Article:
WASHINGTON— The Center for Biological Diversity sued the U.S. Environmental Protection Agency today for failing to regulate a common plastic — polyvinyl chloride (commonly called PVC or vinyl) — as hazardous waste. PVC is one of the most widely used and discarded forms of plastic, yet numerous studies have found it’s highly toxic to human health and the environment.
PVC is found in children’s toys, clothing, consumer packaging, building materials, electronics and many other household goods. Yet it releases toxic chemicals and carcinogens, including dioxin and phthalate plasticizers, into the air, water and food web at every stage of its life cycle. Canada began regulating plastic as a toxic substance in May.
“PVC is one of the most hazardous consumer products ever made, and the federal government can’t keep ignoring that reality,” said Emily Jeffers, an attorney at the Center and a former wildlife biologist. “This disturbingly widespread plastic sheds toxic chemicals that harm people and wildlife. We have to stop making so much plastic and come up with safer ways to dispose of our plastic pollution. PVC is a toxic time bomb.”
The failure to regulate PVC raises environmental-justice concerns both here and abroad. The United States exports much of its plastic waste to poor countries such as Malaysia. Domestically the U.S. petrochemical facilities that make PVC pollute Black communities and other communities of color with carcinogens like dioxin.
The Formosa Plastics plant in Baton Rouge, Louisiana, is a major PVC producer that has released more than 1 million pounds of toxic chemicals over the past decade. In an area known as “Cancer Alley,” in a Black community in St. James Parish, the company is now proposing to build one of the world’s largest petrochemical plants — a project the Center and its Gulf Coast allies have sued to block.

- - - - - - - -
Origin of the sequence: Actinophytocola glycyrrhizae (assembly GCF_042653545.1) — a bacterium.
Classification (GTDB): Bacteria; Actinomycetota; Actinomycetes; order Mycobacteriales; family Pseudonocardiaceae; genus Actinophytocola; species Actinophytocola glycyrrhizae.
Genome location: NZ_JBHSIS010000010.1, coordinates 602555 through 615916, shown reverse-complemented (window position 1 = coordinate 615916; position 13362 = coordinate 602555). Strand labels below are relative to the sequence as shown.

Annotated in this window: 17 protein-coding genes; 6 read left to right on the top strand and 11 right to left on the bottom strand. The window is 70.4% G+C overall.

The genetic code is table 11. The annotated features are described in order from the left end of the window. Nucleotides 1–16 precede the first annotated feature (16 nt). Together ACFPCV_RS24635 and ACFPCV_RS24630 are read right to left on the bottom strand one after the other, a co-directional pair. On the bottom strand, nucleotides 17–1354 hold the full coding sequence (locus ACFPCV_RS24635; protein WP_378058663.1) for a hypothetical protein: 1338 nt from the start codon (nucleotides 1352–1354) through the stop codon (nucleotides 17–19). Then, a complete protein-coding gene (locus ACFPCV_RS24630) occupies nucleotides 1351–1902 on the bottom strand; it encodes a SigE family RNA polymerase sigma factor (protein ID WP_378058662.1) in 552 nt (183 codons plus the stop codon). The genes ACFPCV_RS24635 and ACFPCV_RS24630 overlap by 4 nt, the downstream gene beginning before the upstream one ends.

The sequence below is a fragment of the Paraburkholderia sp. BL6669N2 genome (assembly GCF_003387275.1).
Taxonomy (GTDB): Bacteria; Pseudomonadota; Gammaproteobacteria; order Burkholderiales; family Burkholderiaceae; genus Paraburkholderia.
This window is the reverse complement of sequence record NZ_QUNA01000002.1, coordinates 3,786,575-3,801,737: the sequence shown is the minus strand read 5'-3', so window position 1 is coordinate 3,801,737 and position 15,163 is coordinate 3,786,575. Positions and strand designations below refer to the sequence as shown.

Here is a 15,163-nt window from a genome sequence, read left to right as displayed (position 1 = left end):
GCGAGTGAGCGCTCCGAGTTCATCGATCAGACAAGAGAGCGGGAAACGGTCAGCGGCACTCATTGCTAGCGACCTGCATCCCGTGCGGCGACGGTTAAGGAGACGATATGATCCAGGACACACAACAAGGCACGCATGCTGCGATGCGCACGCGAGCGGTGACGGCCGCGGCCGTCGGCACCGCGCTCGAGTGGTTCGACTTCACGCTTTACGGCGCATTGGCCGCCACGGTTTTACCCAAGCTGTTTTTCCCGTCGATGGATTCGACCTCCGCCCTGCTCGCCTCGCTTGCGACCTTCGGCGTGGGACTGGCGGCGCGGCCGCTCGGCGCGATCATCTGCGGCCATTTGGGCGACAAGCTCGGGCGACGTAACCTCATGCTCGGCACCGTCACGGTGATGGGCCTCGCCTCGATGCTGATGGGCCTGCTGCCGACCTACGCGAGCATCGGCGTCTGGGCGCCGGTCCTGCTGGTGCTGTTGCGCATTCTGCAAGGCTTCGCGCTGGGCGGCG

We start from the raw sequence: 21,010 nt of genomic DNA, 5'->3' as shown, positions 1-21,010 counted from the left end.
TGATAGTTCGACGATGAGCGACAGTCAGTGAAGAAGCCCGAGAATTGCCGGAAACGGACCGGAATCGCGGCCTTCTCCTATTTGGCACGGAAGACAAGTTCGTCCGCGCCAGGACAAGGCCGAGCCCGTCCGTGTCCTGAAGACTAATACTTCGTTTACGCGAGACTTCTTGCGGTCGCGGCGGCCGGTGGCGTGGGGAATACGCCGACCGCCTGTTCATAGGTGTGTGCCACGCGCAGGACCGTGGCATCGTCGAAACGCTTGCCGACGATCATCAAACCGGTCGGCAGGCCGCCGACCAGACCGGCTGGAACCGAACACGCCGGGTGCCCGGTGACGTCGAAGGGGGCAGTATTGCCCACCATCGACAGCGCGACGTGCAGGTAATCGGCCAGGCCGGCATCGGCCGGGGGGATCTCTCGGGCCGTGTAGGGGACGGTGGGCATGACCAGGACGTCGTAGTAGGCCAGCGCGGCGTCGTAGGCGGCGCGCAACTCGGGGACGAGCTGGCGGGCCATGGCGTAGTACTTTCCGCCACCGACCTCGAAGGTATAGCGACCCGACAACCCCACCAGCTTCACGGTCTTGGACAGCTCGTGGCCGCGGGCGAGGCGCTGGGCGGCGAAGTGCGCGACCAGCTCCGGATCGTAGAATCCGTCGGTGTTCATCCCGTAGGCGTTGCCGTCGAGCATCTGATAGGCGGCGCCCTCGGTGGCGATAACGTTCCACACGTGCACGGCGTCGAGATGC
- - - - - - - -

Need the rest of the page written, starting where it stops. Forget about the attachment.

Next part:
Today’s lawsuit, filed in federal court in Washington, D.C., names EPA Administrator Michael Regan and says the EPA violated the Resource Conservation and Recovery Act by ignoring a rulemaking petition about this dangerous substance. The Center petitioned the agency in 2014 to regulate PVC as hazardous waste, citing numerous scientific studies.
“Exposure to vinyl chloride, phthalate plasticizers and other chemical additives is associated with a broad array of developmental and behavioral abnormalities in humans and wildlife species,” the Center complaint reads. “Recent studies reveal that finished PVC products leach significant concentrations of these compounds into the environment as they deteriorate with age, threatening severe biological consequences. Substantial scientific evidence shows that the widespread mismanagement of discarded PVC has distributed toxic chemicals throughout our environment, threatening ecosystem health and endangering vulnerable portions of the human population.”
Among the human health risks associated with exposure to PVC and its additives are reproductive harm, hormone disruptions, abnormal brain and reproductive development, obesity, insulin resistance and damage to the liver and other organs.
If PVC is categorized as hazardous waste, the EPA would have to develop a comprehensive framework to ensure its safe treatment, storage and disposal.